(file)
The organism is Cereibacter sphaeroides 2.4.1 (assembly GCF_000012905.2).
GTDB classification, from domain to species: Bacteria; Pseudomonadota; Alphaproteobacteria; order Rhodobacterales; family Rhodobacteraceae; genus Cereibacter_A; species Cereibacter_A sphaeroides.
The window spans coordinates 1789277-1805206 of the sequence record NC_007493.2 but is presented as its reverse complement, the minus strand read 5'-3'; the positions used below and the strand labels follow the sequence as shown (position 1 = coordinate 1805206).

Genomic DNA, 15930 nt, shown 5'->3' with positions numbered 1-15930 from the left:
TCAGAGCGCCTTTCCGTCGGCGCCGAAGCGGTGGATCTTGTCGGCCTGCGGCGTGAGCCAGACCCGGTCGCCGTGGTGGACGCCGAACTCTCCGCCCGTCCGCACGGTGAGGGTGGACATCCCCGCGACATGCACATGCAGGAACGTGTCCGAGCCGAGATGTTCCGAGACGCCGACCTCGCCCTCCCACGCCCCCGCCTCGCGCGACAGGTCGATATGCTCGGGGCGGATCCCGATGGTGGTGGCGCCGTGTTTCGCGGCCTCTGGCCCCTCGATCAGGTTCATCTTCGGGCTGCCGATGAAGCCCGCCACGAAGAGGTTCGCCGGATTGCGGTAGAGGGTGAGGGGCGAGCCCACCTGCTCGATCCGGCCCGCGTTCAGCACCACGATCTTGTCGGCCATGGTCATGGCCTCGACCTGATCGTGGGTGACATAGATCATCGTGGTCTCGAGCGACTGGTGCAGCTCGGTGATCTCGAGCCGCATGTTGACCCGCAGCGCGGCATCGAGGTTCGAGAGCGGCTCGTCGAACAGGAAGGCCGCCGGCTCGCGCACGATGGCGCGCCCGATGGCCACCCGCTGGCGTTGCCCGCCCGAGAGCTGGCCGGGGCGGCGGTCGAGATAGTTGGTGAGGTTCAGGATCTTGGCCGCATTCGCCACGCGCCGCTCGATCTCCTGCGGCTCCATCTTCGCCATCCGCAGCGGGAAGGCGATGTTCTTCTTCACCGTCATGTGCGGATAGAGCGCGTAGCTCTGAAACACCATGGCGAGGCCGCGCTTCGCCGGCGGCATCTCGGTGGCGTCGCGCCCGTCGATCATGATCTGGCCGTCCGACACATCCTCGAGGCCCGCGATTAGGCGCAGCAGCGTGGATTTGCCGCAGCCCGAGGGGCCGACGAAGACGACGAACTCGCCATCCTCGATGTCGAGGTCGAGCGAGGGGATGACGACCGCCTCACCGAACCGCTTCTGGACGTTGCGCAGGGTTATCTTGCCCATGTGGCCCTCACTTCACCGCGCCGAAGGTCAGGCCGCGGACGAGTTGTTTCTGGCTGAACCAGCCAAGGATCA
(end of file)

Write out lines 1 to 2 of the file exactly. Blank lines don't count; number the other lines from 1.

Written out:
The organism is Cereibacter sphaeroides 2.4.1 (assembly GCF_000012905.2).
GTDB classification, from domain to species: Bacteria; Pseudomonadota; Alphaproteobacteria; order Rhodobacterales; family Rhodobacteraceae; genus Cereibacter_A; species Cereibacter_A sphaeroides.